ECONOMYNEXT – Sri Lanka’s forex reserves rose to 6,745.8 million US dollars in May from 5,048 million US dollars in April, helped by government bond sale and dollar purchases by the central bank, official data show.
Sri Lanka raised a 1.5 million US dollar sovereign bond in May.
In May the Central Bank bought 183.47 million US dollars from commercial banks and only sold 35 million dollars to maintain a de facto dollar peg.
The central bank also buys dollars flowing into the government and helps keep the rupee down, build forex reserves and printing new money in return of the dollars keeping the rupee weak. However the official dollar data is not released.
In May however the central bank bought down its Treasury bills stock from about 300 billion rupees to 200 billion rupees, mopping up liquidity from dollar purchases in a so-called ‘sterilized foreign exchange purchase’.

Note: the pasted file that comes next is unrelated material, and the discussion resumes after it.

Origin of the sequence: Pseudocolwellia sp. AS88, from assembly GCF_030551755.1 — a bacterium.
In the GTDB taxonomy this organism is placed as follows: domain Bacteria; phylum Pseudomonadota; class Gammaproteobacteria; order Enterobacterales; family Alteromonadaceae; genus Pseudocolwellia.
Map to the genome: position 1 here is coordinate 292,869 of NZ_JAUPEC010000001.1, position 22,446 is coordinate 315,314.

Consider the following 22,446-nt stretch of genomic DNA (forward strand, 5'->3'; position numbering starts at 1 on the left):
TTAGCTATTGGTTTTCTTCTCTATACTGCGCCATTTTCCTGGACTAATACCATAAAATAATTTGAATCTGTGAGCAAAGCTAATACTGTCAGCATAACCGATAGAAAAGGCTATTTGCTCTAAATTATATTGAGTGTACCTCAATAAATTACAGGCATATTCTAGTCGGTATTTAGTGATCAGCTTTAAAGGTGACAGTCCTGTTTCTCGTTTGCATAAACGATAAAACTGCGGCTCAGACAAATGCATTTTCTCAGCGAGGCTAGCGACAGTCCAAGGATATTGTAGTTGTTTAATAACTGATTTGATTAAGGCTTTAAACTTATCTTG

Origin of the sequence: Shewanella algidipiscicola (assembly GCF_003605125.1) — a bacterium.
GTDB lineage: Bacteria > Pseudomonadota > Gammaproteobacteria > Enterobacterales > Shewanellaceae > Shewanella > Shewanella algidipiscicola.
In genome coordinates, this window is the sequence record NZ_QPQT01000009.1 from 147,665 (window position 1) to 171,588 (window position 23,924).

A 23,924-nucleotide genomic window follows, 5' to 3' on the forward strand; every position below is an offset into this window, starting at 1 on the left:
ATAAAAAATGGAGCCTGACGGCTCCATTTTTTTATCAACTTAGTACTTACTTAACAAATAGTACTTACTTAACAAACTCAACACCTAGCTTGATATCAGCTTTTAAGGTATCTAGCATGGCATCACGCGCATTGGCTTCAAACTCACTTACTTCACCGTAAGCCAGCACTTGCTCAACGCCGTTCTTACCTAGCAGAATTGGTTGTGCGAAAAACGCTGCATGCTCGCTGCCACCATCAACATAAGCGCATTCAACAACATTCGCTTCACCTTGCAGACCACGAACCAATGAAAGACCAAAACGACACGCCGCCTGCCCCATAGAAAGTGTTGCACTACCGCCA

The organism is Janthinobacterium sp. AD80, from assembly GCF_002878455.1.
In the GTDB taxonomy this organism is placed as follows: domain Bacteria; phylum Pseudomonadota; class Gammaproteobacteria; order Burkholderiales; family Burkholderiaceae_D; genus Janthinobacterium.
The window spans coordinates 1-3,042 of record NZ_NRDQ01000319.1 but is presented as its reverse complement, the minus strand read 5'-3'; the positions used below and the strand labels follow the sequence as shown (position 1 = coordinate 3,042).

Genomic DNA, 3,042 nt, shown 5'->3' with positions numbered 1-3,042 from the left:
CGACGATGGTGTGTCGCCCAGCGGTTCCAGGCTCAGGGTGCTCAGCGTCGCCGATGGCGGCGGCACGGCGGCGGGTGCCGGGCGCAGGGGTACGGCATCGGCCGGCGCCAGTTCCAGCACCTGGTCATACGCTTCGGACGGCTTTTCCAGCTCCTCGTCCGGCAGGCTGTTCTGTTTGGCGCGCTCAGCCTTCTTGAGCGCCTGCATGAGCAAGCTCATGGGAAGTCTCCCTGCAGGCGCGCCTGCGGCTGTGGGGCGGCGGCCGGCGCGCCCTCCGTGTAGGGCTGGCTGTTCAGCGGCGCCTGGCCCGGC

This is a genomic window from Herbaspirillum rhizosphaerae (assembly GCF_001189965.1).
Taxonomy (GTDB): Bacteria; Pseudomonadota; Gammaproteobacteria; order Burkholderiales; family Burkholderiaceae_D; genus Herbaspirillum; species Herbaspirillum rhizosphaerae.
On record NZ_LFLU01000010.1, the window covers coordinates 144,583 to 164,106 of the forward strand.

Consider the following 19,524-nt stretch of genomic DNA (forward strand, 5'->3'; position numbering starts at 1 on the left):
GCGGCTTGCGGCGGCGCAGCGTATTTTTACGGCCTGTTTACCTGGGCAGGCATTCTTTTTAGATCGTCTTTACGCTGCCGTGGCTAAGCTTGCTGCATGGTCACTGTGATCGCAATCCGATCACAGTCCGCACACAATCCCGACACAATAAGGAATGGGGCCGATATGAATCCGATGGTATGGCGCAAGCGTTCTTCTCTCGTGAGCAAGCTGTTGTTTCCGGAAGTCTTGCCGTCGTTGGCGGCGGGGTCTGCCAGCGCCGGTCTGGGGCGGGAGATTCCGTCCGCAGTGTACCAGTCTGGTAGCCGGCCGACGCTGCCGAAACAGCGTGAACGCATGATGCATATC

When foreign exchange purchases are sterilized there is no pressure on the exchange rates and reserves can go up permanently as the rupees created by dollar purchases are no longer available to be given as credit by the banking system, which ends up holding Treasury bills previously held by the Central Bank.
The central bank generates balance of payments crisis by purchasing Treasury bills with printed money to keep rates down after defending eh peg (sterilized foreign exchange sales) or to finance deficits outright.
The central bank is also progressively unwinding its forex swaps, Governor Indrajit Coomaraswamy said in early June. (Colombo/June19/2017)